Barry Levine's Journey From Covering the Son of Sam to Uncovering What You Didn't Know About Jeffrey Epstein

The Spider author Barry Levine reveals how he started covering crime stories, the real-time challenges in writing about Epstein, and why he likes ID's Deadly Women.

Have you always been interested in true crime? Why did you decide to write a book based on crime?

I became hooked on true crime stories when my college newspaper at Temple University in Philadelphia—The Temple News—sent me to New York City during the hot summer of 1977 to do a feature story on the Son of Sam serial killer, who was terrorizing the Big Apple. What was supposed to be a two-day trip turned into a two-week adventure. I attended a massive press conference at a Queens police precinct, and I was totally mesmerized by the professional police reporters. I began tracking down leads on his possible identity, talked to victims’ families, explored the crime scenes, tried to get into the mind of who this guy was. Little did any of us know that David Berkowitz was only weeks away from being identified and arrested. Back then, Son of Sam hysteria was at its height. Screaming headlines every day in the New York Post and Daily News. Women all over the city were wearing their hair up in buns in the belief that Sam would not target them. Everyone wanted to figure out where he would strike next. And I came up with this “Double S” theory for “Son of Sam” after marking the shootings on a map that appeared to show a pattern. We published my map in the college paper with my stories. Crime stories have been a part of my career ever since. Over the years, for print and television, I directed many reporting teams as we investigated virtually all the major crime stories that have captivated the American public: Amy Fisher, Susan Smith, O.J. Simpson, JonBenet Ramsey, Scott Peterson…. the list goes on and on. Jeffrey Epstein, as I wrote in the book, was one of the most extraordinary and despicable criminals of our recent history. I began reporting about him way back in the mid-2000s, during his first major brush with the law in Florida.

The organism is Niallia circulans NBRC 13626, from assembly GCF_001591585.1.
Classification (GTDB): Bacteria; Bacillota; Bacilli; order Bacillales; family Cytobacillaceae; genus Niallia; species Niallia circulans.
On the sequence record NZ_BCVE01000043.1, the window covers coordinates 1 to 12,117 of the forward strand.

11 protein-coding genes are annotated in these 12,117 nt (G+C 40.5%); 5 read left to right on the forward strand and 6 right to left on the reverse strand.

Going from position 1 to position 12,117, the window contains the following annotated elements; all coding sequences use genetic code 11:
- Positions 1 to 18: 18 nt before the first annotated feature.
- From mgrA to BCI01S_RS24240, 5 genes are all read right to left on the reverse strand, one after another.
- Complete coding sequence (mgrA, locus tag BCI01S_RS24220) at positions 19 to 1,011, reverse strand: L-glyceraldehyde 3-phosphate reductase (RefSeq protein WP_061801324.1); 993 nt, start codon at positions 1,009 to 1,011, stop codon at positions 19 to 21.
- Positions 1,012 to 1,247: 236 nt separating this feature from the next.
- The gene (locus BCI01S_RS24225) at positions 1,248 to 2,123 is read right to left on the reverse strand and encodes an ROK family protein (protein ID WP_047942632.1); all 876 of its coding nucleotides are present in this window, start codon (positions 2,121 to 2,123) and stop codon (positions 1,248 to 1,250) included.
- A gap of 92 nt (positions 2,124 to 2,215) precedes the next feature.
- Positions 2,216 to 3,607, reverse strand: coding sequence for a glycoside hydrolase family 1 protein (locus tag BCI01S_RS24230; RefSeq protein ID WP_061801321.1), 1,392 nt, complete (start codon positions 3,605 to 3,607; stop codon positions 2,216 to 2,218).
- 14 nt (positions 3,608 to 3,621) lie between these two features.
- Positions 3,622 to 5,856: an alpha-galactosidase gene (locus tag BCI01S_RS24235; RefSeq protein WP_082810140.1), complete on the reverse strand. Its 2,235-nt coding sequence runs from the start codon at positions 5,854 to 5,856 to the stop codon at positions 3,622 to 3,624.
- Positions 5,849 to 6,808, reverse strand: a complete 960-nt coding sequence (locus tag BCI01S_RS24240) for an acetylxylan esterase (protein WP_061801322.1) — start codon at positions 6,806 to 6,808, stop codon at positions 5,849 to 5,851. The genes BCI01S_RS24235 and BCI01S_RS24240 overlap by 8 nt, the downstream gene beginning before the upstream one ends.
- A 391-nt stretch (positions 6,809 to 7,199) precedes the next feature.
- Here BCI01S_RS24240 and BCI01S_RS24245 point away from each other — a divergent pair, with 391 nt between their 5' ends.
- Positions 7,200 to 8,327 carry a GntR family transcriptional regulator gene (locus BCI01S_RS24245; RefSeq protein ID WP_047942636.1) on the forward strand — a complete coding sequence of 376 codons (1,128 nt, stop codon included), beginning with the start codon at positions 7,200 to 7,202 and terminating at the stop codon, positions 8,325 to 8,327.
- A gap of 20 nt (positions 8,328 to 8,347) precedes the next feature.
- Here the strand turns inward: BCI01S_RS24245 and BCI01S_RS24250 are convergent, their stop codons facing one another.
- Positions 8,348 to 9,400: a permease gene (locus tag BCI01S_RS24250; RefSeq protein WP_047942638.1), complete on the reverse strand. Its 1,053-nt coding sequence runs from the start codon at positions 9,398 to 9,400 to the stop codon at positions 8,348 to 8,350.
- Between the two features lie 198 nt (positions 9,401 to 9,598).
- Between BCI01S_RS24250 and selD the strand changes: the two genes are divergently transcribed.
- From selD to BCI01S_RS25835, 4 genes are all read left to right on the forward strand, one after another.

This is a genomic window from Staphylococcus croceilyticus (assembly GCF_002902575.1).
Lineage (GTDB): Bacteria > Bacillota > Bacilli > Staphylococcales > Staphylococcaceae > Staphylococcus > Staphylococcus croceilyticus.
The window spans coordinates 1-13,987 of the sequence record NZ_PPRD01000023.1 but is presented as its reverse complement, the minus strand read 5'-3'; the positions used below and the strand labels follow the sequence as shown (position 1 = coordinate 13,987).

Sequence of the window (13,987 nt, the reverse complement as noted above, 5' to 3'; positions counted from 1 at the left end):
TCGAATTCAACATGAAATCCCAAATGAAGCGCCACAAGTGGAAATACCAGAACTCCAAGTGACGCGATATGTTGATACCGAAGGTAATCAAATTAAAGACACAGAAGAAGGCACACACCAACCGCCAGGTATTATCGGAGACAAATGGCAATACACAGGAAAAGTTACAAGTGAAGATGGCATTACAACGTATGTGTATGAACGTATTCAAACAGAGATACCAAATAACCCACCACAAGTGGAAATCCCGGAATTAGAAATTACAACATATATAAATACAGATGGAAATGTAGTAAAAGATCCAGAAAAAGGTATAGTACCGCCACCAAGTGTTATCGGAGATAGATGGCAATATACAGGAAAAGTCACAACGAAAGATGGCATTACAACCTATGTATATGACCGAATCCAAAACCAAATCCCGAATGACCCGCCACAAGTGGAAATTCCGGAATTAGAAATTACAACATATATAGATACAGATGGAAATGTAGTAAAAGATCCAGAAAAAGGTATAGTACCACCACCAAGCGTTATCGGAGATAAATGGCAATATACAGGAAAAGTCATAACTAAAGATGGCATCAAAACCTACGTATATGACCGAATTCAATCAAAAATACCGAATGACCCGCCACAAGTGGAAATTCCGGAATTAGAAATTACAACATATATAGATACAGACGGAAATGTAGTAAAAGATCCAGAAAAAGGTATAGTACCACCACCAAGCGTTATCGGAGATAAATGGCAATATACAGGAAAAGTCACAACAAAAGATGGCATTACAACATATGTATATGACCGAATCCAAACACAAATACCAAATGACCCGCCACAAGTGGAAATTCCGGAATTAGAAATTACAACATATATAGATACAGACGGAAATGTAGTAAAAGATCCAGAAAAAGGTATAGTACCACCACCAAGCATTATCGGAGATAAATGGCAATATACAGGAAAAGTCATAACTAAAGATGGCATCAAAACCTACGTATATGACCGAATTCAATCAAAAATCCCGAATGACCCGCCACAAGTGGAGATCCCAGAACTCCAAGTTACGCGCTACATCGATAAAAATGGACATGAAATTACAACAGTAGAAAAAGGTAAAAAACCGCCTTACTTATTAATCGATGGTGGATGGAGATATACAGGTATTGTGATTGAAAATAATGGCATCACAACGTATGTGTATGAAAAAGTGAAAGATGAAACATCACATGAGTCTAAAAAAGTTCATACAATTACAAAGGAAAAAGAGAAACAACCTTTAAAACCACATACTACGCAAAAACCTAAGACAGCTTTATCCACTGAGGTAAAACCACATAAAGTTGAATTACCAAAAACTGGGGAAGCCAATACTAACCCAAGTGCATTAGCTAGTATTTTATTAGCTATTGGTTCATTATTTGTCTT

What was the inspiration behind your book?

Writing a book on Epstein was, for me, a natural leap after my first book, All the President’s Women: Donald Trump and the Making of a Predator. Trump and Epstein—and Ghislaine Maxwell—were running in the same circles in Palm Beach and New York in the 1990s and 2000s. As much as Trump now wants to distance himself from Epstein, they were friends. Even during my research on Trump for the last book, I was coming across sources who wanted to tell me about Epstein. Separate from Trump, I had been following the Epstein saga since the Florida case where he managed to wriggle out of with only a slap on the wrist. It was an outrage then and still an outrage now. In the book, we get into how it all went down behind the scenes involving people like Florida State Attorney Barry Krischer and Alexander Acosta, then the U.S. Attorney for the Southern District of Miami. A good part of the book shows how, after getting off so lightly in the Florida plea agreement, Epstein actually seemed more emboldened to continue abusing young women and minors, in addition to the courting powerful and wealthy people—mostly men—into his social web.

What is your writing process like? Do you gather all your research / plot lines first and write an outline before putting pen to paper, or do you dive right in?